2. AVOID DISPUTES – DOMESTIC BUILDING CONTRACTS
In order to avoid a dispute with your builder about price variations relating to modifications that may be required to obtain your Building Permit, it’s a good idea to obtain your Building Permit before you enter into your Major Domestic Building Contract. There is one catch though; in order to obtain a Building Permit you will need to identify the builder on your application. The only way to avoid a dispute later is to ensure that you have obtained several quotes from various builders so that you are satisfied with the price of construction.
Sometimes owners engage an expert or consultant to assist them with selecting a builder and reviewing tenders, however this usually doesn’t happen. If you were to engage an expert or consultant to help you select your builder this may deter a future dispute. Most owners don’t have a clue about building or the process. A registered construction professional, etc. would be able to help you with this process to make sure that all particulars, selections and documentation is done correctly to ensure that your house gets built the way you want it when you want it.
When you receive tenders from builders, you should make sure that the builder gives you the Contract Price, the amount required for Deposit, his complete identification and contact details and registration number, the property address, a description of the construction works, a draft Building Contract, the proposed commencement date and completion date and any exclusions or special conditions that should be noted. A Domestic Building Contract should also have references to liquidated damages, payment terms, interest, builder’s margin, provisional allowances, amongst other things.
2.1 IF YOU ARE AN OWNER BUILDER YOU ARE STILL AN OWNER AND PROTECTED BY THE DOMESTIC BUILDING CONTRACTS ACT 1995
If you wish to build your home on your own and without a builder, you can apply to the Building Practitioners Board for an owner-builder certificate of consent. If you are constructing a home or renovating and are not involved in the business of building and are the person registered on the title of the land that you intend to build upon ( not a company) you may apply and are eligible for an owner-builder’s certificate of consent.
An Owner Builder is an owner who overlooks and manages building work by engaging and contracting with individual tradespersons for the construction of their home. An Owner Builder is still an owner and therefore if you engage a tradesperson to complete works to your home, then the contract is a Domestic Building Contract and any tradesperson that is required to have insurance must have insurance and be registered prior to entering into a Domestic Building Contract with you. If you choose to sell your home before it reaches 6.5 years from the date of receiving your occupancy permit, you must obtain the required insurance certificates for the works completed as well as a report from a consultant whom must also be insured prior to selling your home.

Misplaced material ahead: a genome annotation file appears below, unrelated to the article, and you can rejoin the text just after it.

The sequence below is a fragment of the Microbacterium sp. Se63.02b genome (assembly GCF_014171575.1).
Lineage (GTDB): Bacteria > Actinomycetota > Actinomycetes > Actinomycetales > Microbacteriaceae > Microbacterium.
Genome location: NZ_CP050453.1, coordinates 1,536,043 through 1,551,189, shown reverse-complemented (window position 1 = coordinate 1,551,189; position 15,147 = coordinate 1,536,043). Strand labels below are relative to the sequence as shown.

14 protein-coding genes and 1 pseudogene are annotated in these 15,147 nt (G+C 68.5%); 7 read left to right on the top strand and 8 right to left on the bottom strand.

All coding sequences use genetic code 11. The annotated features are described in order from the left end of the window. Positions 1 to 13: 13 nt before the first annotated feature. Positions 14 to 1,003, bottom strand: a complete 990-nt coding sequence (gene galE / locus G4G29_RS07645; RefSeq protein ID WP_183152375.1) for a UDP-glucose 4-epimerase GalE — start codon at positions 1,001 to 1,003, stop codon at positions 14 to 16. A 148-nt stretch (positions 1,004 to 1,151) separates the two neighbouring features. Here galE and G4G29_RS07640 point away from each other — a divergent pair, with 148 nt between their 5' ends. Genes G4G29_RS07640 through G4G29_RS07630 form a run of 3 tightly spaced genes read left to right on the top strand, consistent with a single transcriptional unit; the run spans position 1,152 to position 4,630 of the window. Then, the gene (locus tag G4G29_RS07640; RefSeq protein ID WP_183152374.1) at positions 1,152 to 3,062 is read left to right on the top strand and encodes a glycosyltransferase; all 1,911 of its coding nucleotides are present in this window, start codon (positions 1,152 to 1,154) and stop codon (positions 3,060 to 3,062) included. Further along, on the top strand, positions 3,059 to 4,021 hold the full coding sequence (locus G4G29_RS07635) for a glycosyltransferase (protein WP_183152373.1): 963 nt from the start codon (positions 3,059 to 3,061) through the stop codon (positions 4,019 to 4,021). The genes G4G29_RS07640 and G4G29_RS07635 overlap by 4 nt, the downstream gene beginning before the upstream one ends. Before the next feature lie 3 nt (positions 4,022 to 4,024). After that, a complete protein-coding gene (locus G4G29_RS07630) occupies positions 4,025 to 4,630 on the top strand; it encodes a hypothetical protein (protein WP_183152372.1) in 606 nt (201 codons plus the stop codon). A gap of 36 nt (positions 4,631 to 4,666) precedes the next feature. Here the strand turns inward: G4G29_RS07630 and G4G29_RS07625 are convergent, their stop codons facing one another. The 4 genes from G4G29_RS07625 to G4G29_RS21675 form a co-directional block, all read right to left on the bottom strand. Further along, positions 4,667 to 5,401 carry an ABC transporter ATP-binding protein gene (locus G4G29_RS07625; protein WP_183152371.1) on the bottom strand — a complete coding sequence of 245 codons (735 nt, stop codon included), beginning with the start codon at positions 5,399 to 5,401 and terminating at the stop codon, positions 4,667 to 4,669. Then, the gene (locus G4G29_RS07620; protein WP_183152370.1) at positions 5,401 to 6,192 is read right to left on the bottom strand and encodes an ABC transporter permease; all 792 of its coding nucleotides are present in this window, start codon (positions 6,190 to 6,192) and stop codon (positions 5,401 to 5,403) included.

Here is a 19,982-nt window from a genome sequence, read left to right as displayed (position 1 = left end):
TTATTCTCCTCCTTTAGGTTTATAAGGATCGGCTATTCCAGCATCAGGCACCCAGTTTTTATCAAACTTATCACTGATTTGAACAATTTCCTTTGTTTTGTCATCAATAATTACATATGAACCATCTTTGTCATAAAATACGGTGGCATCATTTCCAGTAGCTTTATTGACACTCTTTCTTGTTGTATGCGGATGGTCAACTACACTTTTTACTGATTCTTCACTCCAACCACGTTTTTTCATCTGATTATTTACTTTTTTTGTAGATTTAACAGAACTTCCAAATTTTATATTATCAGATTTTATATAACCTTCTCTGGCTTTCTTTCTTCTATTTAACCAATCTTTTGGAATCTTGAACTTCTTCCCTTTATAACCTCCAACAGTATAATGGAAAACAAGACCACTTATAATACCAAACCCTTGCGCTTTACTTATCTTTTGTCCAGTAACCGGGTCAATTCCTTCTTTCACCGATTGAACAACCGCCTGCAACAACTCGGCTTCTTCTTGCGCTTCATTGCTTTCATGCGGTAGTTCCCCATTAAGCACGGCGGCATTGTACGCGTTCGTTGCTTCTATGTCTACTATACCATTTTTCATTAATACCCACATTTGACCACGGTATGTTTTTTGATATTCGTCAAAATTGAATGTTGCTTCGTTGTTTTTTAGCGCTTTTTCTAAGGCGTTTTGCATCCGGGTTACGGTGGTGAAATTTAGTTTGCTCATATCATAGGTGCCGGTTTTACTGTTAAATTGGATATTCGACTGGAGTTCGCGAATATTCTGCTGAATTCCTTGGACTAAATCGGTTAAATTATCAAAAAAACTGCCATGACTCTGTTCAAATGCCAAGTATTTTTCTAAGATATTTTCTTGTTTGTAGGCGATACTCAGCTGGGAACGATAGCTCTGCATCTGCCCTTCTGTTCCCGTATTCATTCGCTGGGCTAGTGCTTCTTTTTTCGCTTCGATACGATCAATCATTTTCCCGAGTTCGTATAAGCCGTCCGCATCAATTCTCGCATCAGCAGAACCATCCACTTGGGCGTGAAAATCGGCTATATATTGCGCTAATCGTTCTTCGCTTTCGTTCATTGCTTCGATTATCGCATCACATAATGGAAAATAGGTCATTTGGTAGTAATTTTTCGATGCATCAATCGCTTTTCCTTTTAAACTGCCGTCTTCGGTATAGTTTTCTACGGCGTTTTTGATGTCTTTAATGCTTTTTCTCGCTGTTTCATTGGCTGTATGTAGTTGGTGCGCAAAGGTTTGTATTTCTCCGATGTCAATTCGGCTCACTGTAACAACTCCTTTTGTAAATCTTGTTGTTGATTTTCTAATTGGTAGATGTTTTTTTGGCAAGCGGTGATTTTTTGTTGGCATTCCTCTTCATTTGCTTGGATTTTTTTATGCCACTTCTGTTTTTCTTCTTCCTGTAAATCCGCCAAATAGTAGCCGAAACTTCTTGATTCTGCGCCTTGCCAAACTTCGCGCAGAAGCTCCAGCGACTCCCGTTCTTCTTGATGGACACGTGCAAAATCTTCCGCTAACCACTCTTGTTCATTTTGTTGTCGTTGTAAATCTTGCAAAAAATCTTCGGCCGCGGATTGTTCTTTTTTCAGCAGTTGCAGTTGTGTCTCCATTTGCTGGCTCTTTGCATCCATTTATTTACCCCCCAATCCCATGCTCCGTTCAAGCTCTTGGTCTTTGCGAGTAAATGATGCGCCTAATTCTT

2.2 STANDARD DOMESTIC BUILDING CONTRACTS
In Victoria, most builders use the standard Domestic Building Contracts from the Housing Industry Association, Master Builders Association of Victoria or Australian Building Industry Contracts.
These contracts are drafted reasonably and are negotiable. In order to avoid disputes later, it is best practice to have all details and specifications particularised clearly (amongst other things) and get legal advice before you sign.
2.3 COST PLUS CONTRACTS
The Domestic Building Contracts Act 1995 only allows Cost Plus Contracts to be entered into when the costs of the completed work is above $500,0000 or where the works are for renovations, extensions etc. to existing buildings and where the builder cannot estimate the work involved until further investigated.
A cost plus contract is where you agree to pay the builder for the cost of construction plus an agreed margin for the builder with the builder. We have discussed this further in our article which can be found at http://boutiquelawyer.com.au/read-signing-major-domestic-building-contract/.
Basically, a cost-plus contract is an agreement where the owner is to pay for the builder’s costs (whatever they turn out to be, provided that the expenditure is properly documented), plus an agreed margin for the builder’s overheads and profit.
2.4 FIXED PRICE CONTRACTS
Most of the standard contracts mentioned above are fixed price contracts. Limited to some exceptions, all Domestic Building Contracts must be fixed price for the construction of your home for labour, materials, margins etc. All exclusions must be noted for works not included in the Contract price.
Fixed Price Contracts may be varied by way of variations (adjustments etc.) which would modify the contract price. We have discussed this further in our following article http://boutiquelawyer.com.au/make-changes-domestic-building-contract/.
Builders any are not required to carry out all the works to build your home (renovation, etc.). The Domestic Building Contract you have with the builder is called a “head contract” and contracts between the builder and any tradespersons that the builder may engage are called sub-contracts (which are not contracts that are protected under the Domestic Building Contract Act).